Gerhard Richter's paintings of terrorists: The artist confronts history




Cope, Gail

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This thesis addresses these questions: Why did Gerhard Richter choose to paint terrorism, a complex, political, and polarizing theme? How does he convey such a subject, deal with the controversy generated, get the paintings exhibited, and find a permanent home for them? Acclaimed artist Gerhard Richter painted fifteen scenes of the violent Baader-Meinhof Gang that terrorized West Germany from 1968 to 1977. He named his amorphous views of the terrorists and their deaths simply, October 18, 1977, the date the gang leaders died in their prison cells. Research included visits to the German gallery that first exhibited the paintings, the MOMA in New York City, which owns them, and the Tate Modern in London. The author had access to original material in museum archives. Richter was drawn to the theme in part from his experiences growing up in Nazi Germany and may have been seeking validation as a painter of history.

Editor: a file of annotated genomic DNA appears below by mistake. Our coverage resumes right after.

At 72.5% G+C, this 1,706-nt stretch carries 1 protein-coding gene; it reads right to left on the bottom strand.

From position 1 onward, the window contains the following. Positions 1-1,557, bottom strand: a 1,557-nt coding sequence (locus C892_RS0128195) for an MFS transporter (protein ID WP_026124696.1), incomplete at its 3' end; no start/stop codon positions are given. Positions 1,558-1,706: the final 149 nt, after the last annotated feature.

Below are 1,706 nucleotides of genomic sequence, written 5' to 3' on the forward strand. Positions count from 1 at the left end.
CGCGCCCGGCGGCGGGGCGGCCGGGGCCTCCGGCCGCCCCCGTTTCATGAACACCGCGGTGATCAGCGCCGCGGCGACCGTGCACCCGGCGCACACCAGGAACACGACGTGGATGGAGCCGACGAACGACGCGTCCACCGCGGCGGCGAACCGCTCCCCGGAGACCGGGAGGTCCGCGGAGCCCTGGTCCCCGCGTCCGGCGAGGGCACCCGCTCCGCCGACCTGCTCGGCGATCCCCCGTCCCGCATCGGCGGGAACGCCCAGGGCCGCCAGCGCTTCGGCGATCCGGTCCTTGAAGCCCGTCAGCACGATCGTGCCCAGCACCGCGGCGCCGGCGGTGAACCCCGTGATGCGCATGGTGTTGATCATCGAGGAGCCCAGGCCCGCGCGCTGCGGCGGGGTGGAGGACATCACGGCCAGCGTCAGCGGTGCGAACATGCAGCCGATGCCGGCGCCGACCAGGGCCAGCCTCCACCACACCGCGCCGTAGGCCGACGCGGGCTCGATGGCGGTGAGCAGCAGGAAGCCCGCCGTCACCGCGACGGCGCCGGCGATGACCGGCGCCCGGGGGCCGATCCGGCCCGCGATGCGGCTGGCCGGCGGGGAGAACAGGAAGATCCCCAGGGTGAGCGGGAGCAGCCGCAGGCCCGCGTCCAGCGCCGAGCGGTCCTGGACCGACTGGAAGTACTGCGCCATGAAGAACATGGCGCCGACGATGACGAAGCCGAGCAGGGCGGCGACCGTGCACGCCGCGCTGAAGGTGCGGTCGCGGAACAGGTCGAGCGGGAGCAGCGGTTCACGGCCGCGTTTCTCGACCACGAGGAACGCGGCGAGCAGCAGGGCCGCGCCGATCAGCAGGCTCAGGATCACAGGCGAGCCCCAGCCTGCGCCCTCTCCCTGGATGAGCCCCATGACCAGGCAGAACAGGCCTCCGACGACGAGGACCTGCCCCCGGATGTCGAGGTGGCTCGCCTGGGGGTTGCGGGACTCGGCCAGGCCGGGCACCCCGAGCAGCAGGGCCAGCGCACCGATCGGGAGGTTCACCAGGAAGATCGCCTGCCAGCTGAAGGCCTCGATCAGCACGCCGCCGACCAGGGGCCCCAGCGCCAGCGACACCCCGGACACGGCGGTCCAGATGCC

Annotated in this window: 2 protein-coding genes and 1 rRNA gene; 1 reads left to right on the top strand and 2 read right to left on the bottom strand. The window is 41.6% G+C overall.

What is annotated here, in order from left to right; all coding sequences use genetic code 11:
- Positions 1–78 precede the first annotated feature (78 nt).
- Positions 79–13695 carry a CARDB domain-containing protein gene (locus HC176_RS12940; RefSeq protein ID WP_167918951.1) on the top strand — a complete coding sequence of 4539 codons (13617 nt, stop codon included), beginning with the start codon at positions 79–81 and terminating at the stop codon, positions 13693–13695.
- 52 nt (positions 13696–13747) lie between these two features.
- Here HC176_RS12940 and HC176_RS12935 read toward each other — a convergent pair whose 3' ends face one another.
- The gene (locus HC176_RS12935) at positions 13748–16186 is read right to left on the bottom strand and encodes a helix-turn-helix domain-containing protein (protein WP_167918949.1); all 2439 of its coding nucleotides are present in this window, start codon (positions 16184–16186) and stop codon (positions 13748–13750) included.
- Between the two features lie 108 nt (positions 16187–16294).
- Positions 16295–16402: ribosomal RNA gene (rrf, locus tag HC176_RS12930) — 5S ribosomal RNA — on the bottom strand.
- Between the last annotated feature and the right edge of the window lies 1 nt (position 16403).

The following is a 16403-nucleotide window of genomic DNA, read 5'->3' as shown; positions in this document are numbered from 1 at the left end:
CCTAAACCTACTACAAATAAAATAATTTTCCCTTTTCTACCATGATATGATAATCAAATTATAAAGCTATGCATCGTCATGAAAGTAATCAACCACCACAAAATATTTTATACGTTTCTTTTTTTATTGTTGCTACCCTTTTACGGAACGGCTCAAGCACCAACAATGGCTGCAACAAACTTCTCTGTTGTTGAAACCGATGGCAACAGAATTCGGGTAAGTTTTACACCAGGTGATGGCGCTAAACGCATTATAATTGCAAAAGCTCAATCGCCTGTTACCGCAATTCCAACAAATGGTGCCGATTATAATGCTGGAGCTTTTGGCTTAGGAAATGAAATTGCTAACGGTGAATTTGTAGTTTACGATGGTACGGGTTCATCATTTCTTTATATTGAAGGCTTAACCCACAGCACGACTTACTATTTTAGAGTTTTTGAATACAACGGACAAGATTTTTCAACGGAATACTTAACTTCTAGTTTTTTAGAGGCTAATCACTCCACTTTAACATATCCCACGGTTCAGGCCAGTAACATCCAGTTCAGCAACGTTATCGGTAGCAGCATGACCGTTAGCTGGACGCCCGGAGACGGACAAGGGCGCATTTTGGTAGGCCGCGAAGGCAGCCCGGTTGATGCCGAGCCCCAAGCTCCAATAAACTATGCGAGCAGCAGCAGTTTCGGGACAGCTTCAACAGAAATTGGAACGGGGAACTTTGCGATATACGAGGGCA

Communication and the arts, Tate Modern, MOMA, Baader-Meinhof Gang